Before the FBI director's unprecedented letter to congress last week announcing that new materials related to the Clinton email investigation are being examined in connection to the Anthony Weiner case, the recent leaks had largely consisted of emails between John Podesta, Clinton's campaign chairman, and other high-ranking campaign staffers. The leaked emails contain little in the way of scandal, in the sense of either criminal activity or deception. They are, however, rife with the sorts of things that are jokes or half-serious when said in private, but become gaffes in public - including Podesta calling Bernie Sanders a 'doofus' back in December 2015. Embarrassing, yes, but these kinds of remarks hardly qualify as leaks in the public interest. Similarly, the New York Times' decision to publish part of Donald Trump's 1995 tax return is information that the public and media outlets desire, but which they have no real right to demand or steal (Trump is under no legal obligation to release his returns, though that may change if he is charged for illegally conducting business in Cuba in 1998). These releases contrast sharply with the way that legacy media - like the Times - warily approached leaked information in the past.

Thirty-five years before the establishment of WikiLeaks, the New York Times published excerpts from a top-secret report. Titled "United States – Vietnam Relations, 1945–1967: A Study Prepared by the Department of Defense" it was their front page on June 13, 1971. These documents, later dubbed the “Pentagon Papers”, revealed a number of disturbing truths about the Vietnam War that the public was ignorant of. This included secret bombing campaigns conducted by the Johnson administration in Laos and Cambodia. Then-President Nixon filed an injunction against the Times, arguing that the whistleblower who leaked the documents - a former military analyst named Daniel Ellsberg who worked on part of the original report - had violated the 1917 Espionage Act. The Times took the administration's challenge all the way to the Supreme Court, and won.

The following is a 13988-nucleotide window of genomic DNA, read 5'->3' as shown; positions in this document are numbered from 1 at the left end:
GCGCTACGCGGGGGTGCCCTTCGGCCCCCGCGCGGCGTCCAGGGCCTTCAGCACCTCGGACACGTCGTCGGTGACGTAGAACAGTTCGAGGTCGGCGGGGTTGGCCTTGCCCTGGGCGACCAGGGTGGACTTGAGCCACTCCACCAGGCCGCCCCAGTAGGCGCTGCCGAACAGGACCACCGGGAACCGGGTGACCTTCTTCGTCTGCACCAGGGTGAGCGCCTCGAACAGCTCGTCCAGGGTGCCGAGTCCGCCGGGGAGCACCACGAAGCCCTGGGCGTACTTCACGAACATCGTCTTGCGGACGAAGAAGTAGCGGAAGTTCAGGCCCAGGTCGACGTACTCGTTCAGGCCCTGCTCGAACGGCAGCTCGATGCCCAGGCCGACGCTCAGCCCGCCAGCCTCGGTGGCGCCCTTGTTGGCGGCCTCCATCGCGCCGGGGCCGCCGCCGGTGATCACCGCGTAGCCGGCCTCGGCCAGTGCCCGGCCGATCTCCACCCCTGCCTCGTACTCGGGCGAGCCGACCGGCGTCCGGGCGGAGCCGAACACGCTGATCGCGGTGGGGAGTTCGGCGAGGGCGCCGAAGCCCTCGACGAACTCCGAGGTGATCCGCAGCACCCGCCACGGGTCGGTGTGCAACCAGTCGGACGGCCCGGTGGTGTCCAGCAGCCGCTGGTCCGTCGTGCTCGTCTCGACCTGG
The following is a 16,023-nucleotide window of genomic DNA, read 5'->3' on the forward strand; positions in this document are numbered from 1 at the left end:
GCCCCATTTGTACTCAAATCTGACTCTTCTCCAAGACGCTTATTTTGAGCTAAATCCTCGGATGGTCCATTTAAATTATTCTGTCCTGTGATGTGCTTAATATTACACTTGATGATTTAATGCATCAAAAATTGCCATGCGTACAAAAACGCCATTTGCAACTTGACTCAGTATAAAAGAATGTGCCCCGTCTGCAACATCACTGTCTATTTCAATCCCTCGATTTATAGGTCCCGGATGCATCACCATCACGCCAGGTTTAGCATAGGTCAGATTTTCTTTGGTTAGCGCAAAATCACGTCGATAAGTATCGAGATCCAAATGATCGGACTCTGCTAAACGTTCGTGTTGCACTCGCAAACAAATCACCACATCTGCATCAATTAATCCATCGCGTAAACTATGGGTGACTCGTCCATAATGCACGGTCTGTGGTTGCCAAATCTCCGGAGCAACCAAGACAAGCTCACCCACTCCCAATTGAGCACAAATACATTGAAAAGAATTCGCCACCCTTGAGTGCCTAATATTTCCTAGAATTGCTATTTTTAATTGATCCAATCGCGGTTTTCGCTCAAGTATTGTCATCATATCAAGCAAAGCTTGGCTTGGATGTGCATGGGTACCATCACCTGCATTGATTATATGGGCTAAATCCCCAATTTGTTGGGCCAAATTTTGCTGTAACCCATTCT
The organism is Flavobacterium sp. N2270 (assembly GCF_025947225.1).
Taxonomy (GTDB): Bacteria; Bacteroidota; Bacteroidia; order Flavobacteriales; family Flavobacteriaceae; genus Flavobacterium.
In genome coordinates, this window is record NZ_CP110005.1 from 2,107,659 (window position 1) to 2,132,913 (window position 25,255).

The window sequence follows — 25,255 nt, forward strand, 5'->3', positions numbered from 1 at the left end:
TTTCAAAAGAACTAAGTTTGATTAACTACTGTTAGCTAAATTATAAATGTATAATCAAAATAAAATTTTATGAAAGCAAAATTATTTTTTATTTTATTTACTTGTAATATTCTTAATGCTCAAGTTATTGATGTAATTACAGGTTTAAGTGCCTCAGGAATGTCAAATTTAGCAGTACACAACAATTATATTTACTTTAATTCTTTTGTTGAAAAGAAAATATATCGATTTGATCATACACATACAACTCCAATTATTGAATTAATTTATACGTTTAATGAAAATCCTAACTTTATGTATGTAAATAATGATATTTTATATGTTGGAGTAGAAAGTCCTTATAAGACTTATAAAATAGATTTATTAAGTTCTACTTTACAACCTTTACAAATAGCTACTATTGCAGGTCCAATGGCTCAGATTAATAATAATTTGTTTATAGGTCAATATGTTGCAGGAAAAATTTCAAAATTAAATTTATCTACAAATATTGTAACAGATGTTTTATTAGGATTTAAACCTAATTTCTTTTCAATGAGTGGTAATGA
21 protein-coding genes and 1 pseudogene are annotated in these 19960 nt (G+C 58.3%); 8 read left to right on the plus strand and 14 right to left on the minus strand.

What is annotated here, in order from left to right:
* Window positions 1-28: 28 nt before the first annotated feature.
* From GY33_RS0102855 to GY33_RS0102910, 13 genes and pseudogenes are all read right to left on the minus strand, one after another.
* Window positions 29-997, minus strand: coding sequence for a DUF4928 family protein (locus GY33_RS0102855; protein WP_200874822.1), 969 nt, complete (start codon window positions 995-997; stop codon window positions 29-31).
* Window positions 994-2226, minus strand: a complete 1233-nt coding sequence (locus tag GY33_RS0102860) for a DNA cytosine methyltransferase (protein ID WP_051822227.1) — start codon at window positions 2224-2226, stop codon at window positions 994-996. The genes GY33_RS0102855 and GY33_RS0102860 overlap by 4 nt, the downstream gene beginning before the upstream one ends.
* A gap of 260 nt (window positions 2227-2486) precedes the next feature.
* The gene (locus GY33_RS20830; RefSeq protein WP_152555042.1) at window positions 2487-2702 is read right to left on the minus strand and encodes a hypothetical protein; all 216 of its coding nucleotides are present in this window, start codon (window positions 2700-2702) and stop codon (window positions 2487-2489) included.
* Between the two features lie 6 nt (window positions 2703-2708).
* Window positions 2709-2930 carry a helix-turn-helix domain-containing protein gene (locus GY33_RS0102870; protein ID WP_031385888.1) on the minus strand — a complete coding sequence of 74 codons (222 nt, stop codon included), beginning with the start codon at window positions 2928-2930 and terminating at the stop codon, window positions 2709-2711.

Though both candidates want to win public office, they are currently private citizens. As activist Naomi Klein observed in a recent conversation with Glenn Greenwald, the blurring of the lines between public and private communications sets a troubling precedent for anyone who corresponds online. If the standard for loss of privacy is merely being considered a powerful person, Klein notes, then many journalists should worry about their own private communications being exposed in the near future. The criteria is entirely subjective, with decision-making power increasingly in the hands of those like Julian Assange, and can easily be used to rationalize invading the lives of private citizens. To be clear, many private citizens can and do wield immense political power in the United States: tech billionaire Peter Thiel this year used his wealth to bankroll a lawsuit that decimated Gawker Media. But however ethically questionable, the power conferred by the legal use of wealth or influence is not comparable to the power conferred by winning an election or rising through the ranks of public bureaucracy. Those who choose to serve in the public sector - from the lowliest junior aid the most esteemed Chief Justice - accept that their actions are part of the public record, and that the public can demand access to those records. Private citizens, even those who work as political activists or lobby representatives, have no such obligation to record or disclose their actions to the public unless they fall under criminal investigation.

Referencing the Nixon administration's central claim that grave threats to national security give the executive branch authority to censor the press, Supreme Court Justice Black wrote:

"[t]he word "security" is a broad, vague generality whose contours should not be invoked to abrogate the fundamental law embodied in the First Amendment. The guarding of military and diplomatic secrets at the expense of informed representative government provides no real security for our Republic."

This impassioned defence of the supremacy of the First Amendment could be reasonably applied to much of WikiLeaks' initial reporting. Their release of classified documents related to the Iraq War echoed the Pentagon Papers decades earlier. The leak genuinely educated the public about governmental misconduct and potential criminality by exposing the problematic use of private military contractors and revealing potential war crimes.

The same cannot be said for leaks revealing that Clinton's campaign chairman called her primary opponent 'a doofus'. Thanks to the change in media focus, power over privacy rights in this election has shifted over to hackers and a non-American, non-governmental organization. And in releasing Clinton emails that cannot be reasonably said to pose a grave threat to national security, WikiLeaks threatened something they claim to support: the privacy rights of regular citizens.

Reid Marcus

Reid studies International Relations and Political Science at UBC. His main interests are far-right hate groups, political media, and the history of terrorism.